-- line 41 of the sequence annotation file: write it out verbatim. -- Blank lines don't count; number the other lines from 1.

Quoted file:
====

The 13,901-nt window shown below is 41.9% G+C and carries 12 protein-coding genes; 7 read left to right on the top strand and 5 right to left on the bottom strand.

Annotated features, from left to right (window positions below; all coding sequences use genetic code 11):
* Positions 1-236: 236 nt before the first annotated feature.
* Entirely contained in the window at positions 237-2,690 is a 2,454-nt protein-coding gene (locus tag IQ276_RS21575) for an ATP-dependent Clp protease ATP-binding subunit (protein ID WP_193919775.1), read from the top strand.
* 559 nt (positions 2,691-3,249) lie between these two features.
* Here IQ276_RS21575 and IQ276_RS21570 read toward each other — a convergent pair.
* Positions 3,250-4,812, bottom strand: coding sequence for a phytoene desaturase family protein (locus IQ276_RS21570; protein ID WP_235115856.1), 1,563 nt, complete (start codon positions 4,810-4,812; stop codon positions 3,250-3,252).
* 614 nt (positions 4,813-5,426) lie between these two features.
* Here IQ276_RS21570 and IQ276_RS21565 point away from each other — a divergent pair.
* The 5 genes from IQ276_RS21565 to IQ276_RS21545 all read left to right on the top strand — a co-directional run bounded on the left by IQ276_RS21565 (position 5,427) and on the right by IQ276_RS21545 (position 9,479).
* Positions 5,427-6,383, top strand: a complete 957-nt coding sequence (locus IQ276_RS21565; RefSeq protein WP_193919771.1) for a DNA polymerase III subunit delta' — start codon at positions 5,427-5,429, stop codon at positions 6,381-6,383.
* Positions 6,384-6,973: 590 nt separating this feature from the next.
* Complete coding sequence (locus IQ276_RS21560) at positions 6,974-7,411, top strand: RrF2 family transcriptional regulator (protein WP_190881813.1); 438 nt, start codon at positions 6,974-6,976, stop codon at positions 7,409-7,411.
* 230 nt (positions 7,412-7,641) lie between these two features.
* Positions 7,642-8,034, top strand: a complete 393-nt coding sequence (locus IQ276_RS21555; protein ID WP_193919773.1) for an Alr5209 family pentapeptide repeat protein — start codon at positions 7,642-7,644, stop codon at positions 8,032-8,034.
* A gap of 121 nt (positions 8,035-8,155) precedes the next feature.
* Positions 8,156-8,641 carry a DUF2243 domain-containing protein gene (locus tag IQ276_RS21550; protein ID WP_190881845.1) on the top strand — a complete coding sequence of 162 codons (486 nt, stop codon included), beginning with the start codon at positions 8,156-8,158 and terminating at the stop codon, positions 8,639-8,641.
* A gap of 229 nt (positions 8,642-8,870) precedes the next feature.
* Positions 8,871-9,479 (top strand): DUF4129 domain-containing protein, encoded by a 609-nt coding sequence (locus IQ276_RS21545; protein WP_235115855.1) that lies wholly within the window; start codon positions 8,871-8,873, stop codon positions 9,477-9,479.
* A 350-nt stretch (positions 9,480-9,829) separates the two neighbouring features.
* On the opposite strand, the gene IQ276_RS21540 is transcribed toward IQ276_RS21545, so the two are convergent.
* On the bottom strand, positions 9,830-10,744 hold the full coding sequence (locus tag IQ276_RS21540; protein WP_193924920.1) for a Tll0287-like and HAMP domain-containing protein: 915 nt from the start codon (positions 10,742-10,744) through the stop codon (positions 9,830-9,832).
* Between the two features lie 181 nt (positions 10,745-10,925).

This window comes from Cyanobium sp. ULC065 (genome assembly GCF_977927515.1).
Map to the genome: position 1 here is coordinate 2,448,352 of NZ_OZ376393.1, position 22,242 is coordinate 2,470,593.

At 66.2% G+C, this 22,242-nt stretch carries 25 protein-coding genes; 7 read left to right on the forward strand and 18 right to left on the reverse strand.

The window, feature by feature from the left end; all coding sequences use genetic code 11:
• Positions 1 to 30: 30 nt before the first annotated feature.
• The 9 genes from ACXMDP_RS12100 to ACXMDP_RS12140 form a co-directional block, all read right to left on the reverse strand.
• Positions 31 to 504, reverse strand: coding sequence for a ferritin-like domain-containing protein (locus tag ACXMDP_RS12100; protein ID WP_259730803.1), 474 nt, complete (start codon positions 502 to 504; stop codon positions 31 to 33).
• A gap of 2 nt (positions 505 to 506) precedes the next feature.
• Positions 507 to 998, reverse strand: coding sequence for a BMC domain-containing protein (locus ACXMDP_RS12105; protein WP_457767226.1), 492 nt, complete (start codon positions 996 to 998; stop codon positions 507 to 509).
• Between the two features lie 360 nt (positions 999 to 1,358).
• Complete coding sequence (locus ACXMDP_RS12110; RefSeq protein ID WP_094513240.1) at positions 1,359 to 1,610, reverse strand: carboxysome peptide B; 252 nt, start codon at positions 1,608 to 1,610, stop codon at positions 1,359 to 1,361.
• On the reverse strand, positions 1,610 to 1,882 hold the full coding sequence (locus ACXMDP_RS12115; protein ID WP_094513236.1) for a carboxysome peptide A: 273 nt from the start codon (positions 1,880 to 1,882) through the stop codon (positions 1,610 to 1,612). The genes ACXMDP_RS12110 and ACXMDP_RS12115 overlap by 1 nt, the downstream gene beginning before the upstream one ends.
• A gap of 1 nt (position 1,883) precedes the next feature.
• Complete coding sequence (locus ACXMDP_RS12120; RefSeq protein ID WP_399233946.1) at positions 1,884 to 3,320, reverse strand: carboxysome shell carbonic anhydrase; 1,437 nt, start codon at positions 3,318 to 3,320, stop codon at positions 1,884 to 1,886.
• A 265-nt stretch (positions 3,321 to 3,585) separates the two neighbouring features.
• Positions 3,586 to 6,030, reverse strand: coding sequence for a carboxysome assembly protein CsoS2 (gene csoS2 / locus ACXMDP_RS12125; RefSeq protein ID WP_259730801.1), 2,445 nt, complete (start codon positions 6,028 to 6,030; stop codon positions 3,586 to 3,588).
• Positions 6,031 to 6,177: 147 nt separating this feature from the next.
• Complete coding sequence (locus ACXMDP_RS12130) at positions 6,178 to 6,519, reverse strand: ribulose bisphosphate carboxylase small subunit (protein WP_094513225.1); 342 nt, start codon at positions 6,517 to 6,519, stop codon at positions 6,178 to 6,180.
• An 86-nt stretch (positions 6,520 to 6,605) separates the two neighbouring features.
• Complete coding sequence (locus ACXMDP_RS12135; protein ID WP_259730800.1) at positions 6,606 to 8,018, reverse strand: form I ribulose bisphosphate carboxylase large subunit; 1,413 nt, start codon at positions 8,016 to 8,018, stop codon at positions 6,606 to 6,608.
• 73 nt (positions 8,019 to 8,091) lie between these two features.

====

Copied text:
• Complete coding sequence (locus ACXMDP_RS12130) at positions 6,178 to 6,519, reverse strand: ribulose bisphosphate carboxylase small subunit (protein WP_094513225.1); 342 nt, start codon at positions 6,517 to 6,519, stop codon at positions 6,178 to 6,180.